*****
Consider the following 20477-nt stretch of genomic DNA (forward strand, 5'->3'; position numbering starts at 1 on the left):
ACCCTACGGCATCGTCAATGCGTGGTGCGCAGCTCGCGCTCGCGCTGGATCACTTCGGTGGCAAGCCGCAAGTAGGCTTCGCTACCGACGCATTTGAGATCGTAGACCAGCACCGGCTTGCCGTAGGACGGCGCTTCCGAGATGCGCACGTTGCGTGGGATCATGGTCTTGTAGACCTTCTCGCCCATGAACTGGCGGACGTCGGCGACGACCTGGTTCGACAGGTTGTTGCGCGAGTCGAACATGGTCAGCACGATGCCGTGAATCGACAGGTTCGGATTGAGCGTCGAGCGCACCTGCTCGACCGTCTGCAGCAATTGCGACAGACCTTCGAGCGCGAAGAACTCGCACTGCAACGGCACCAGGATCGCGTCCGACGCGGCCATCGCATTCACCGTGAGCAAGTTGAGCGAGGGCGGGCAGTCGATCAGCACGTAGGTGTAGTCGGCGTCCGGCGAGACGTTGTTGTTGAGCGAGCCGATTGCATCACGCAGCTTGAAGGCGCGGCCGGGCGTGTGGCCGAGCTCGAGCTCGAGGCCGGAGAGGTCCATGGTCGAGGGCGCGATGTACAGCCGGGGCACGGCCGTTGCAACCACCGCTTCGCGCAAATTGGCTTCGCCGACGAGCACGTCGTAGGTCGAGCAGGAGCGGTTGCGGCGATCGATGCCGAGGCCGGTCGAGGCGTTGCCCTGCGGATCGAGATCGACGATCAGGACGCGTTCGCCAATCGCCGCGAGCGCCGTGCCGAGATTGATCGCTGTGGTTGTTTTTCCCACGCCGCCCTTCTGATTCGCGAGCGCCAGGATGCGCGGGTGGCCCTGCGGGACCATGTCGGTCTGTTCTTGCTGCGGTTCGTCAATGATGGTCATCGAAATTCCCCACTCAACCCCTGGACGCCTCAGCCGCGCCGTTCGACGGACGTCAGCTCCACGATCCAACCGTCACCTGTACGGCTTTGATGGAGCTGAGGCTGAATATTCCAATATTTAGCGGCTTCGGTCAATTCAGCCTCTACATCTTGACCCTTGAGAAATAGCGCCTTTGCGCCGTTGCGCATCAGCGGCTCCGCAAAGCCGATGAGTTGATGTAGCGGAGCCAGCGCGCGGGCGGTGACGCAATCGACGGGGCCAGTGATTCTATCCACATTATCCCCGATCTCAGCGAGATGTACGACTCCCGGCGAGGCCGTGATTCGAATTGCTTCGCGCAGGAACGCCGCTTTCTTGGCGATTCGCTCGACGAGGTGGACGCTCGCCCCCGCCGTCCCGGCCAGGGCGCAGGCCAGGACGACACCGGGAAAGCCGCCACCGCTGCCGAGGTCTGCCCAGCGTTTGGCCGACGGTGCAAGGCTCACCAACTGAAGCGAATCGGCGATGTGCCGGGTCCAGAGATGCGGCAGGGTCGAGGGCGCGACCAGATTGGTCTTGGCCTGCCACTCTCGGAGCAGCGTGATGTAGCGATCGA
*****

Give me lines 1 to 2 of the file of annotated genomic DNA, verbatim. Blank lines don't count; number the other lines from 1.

Consider the following 20477-nt stretch of genomic DNA (forward strand, 5'->3'; position numbering starts at 1 on the left):
ACCCTACGGCATCGTCAATGCGTGGTGCGCAGCTCGCGCTCGCGCTGGATCACTTCGGTGGCAAGCCGCAAGTAGGCTTCGCTACCGACGCATTTGAGATCGTAGACCAGCACCGGCTTGCCGTAGGACGGCGCTTCCGAGATGCGCACGTTGCGTGGGATCATGGTCTTGTAGACCTTCTCGCCCATGAACTGGCGGACGTCGGCGACGACCTGGTTCGACAGGTTGTTGCGCGAGTCGAACATGGTCAGCACGATGCCGTGAATCGACAGGTTCGGATTGAGCGTCGAGCGCACCTGCTCGACCGTCTGCAGCAATTGCGACAGACCTTCGAGCGCGAAGAACTCGCACTGCAACGGCACCAGGATCGCGTCCGACGCGGCCATCGCATTCACCGTGAGCAAGTTGAGCGAGGGCGGGCAGTCGATCAGCACGTAGGTGTAGTCGGCGTCCGGCGAGACGTTGTTGTTGAGCGAGCCGATTGCATCACGCAGCTTGAAGGCGCGGCCGGGCGTGTGGCCGAGCTCGAGCTCGAGGCCGGAGAGGTCCATGGTCGAGGGCGCGATGTACAGCCGGGGCACGGCCGTTGCAACCACCGCTTCGCGCAAATTGGCTTCGCCGACGAGCACGTCGTAGGTCGAGCAGGAGCGGTTGCGGCGATCGATGCCGAGGCCGGTCGAGGCGTTGCCCTGCGGATCGAGATCGACGATCAGGACGCGTTCGCCAATCGCCGCGAGCGCCGTGCCGAGATTGATCGCTGTGGTTGTTTTTCCCACGCCGCCCTTCTGATTCGCGAGCGCCAGGATGCGCGGGTGGCCCTGCGGGACCATGTCGGTCTGTTCTTGCTGCGGTTCGTCAATGATGGTCATCGAAATTCCCCACTCAACCCCTGGACGCCTCAGCCGCGCCGTTCGACGGACGTCAGCTCCACGATCCAACCGTCACCTGTACGGCTTTGATGGAGCTGAGGCTGAATATTCCAATATTTAGCGGCTTCGGTCAATTCAGCCTCTACATCTTGACCCTTGAGAAATAGCGCCTTTGCGCCGTTGCGCATCAGCGGCTCCGCAAAGCCGATGAGTTGATGTAGCGGAGCCAGCGCGCGGGCGGTGACGCAATCGACGGGGCCAGTGATTCTATCCACATTATCCCCGATCTCAGCGAGATGTACGACTCCCGGCGAGGCCGTGATTCGAATTGCTTCGCGCAGGAACGCCGCTTTCTTGGCGATTCGCTCGACGAGGTGGACGCTCGCCCCCGCCGTCCCGGCCAGGGCGCAGGCCAGGACGACACCGGGAAAGCCGCCACCGCTGCCGAGGTCTGCCCAGCGTTTGGCCGACGGTGCAAGGCTCACCAACTGAAGCGAATCGGCGATGTGCCGGGTCCAGAGATGCGGCAGGGTCGAGGGCGCGACCAGATTGGTCTTGGCCTGCCACTCTCGGAGCAGCGTGATGTAGCGATCGA